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Thread: -- do you shake your milk?

  1. #1

    -- do you shake your milk?

    Just curious if anyone else shakes their milk?

    Not too long ago the wife heard about this somewhere, so...

    Every time I'm in the fridge, I grab the gallon jug of milk, and shake the daylights out of it...

    When I do this, the milk will go as much as 12 days past the expiration date before it 'turns'.
    When I don't, most times it'll turn within 2 days either way of the expy...

    Weird, but I'm convinced it works!
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  2. #2
    Are you sure ‘fridge is cold enough? Thermostat could be inaccurate . We buy “half and half” in half gallon size and mainly just use it
    for coffee and tea. Only once did one go bad, since we use the stuff at a pretty consistent rate we did wonder why one “didn’t make it”.

  3. #3
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    Whole milk? Buttermilk? 2%? Skim?

    What kind?

    We buy 2% all the time.
    My granddad always said, :As one door closes, another opens".
    Wonderful man, terrible cabinet maker...

  4. #4
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    So you are really just having a milkshake. Seriously though the only milk I shake is chocolate milk because real or imagined it seems sometimes some settles to the bottom. When I was a kid and into the 90's possibly we had milk that needed stirred. Because the cream rises to the top on "home squeezed" milk. Nothing better on cereal though.

  5. #5
    we generally buy whole milk, store brands. Not sure about 1% or 2% or skim, but don't see why that would matter.

    Fridges (2 of them) are definitely cold enough...
    ========================================
    ELEVEN - rotary cutter tool machines
    FOUR - CO2 lasers
    THREE- make that FOUR now - fiber lasers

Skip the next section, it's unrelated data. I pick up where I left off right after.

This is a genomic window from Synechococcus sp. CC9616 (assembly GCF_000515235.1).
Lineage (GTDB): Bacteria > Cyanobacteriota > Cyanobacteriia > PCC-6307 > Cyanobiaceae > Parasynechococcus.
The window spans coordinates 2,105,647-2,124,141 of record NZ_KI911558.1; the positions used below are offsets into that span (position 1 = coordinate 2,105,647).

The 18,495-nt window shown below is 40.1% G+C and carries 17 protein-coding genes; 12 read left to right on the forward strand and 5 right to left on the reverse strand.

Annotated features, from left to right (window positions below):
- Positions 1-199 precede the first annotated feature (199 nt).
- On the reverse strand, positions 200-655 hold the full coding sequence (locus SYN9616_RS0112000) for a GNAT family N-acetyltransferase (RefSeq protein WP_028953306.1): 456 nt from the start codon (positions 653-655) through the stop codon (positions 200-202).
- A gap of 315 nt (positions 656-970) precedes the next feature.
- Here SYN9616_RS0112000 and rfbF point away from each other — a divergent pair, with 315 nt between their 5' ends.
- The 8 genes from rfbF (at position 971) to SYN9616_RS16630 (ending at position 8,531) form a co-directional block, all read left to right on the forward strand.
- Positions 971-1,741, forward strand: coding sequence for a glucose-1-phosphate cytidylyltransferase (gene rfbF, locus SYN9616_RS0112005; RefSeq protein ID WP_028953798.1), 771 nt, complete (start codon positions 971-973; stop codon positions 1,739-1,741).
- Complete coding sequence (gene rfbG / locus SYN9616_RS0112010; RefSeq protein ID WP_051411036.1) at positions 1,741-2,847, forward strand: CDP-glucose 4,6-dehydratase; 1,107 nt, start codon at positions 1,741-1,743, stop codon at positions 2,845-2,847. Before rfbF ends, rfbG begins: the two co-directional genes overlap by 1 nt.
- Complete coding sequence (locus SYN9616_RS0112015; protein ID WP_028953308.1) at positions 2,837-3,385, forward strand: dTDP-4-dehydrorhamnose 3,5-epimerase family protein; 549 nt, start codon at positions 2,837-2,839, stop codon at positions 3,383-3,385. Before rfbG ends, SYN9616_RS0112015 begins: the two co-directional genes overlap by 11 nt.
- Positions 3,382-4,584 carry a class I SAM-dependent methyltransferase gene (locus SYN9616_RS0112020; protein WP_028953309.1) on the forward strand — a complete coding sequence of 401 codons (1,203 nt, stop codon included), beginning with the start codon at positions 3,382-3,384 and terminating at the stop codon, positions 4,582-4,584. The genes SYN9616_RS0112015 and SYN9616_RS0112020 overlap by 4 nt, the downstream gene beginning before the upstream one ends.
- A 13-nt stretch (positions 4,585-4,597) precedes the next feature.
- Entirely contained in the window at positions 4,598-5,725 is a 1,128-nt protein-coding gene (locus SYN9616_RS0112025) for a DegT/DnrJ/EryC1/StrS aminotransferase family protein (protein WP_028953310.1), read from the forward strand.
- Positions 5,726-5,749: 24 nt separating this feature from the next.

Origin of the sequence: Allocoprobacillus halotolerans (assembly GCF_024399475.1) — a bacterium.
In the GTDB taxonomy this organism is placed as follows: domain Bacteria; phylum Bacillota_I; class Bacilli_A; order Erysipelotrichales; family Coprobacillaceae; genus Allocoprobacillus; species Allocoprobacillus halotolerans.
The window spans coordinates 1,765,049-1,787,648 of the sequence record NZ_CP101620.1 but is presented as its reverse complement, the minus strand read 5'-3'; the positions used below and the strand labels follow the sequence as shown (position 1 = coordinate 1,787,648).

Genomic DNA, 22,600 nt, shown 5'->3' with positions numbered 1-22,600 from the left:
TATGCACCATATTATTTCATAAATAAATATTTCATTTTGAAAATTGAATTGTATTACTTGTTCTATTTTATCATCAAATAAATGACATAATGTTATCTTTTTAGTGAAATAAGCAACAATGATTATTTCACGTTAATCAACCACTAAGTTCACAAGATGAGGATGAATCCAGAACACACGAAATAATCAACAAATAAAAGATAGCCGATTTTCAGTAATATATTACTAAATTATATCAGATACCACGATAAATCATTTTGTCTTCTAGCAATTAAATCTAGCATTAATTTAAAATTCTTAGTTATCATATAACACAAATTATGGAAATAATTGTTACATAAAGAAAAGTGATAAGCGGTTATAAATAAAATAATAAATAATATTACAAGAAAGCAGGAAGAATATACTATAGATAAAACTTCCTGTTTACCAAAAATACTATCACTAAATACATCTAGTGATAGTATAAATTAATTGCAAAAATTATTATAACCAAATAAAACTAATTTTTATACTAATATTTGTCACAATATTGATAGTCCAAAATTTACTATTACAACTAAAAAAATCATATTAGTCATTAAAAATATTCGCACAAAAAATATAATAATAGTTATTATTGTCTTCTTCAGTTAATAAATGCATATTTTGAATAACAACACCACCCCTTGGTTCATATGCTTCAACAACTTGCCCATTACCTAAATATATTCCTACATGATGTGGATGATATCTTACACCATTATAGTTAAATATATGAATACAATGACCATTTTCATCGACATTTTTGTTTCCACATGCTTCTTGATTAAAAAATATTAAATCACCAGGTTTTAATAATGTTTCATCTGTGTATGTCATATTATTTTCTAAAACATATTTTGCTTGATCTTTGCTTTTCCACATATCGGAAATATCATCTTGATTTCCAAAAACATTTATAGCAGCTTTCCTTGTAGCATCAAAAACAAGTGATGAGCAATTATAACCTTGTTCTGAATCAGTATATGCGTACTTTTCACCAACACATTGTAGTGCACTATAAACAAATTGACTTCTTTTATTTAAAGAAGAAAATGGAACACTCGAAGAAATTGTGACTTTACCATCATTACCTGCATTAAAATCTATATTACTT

ONE - vinyl cutter
    CASmate, Corel, Gravostyle


  6. #6
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    We had a machine for that but it stirred rather than shook. It held 1000 gallons and was cooled by 10 tons of refrigeration. I advocate for the Go Mad diet and never have a problem with freshness so no need to shake at our house.
    Missouri, it's not that bad. Best Regards, Maurice

  7. #7
    Sometimes I shake my milk before opening, especially if there is a "cream ring" around the top. I only buy whole milk. If it should start to sour, I add vinegar and turn it into whole milk buttermilk. Whole milk buttermilk makes better biscuits due to extra butterfat. Local store ( Food Lion) carries three brands of milk, national one, and two different store brands. Milk on lower shelf in cooler is forty cents cheaper than middle shelf. Top shelf is national brand. All three come from the same processing plant, based upon code on jugs. There is a web site "Where Does My Milk Come From," that shows what the codes means. As an example, our milk comes from 37-387, which is a processing plant in High Point NC. Was owned by Harris Teeter stores, but recently sold to Maryland - Delaware Dairyman's Assoc. Same code on store brand of ice cream, which means their competition made their ice cream.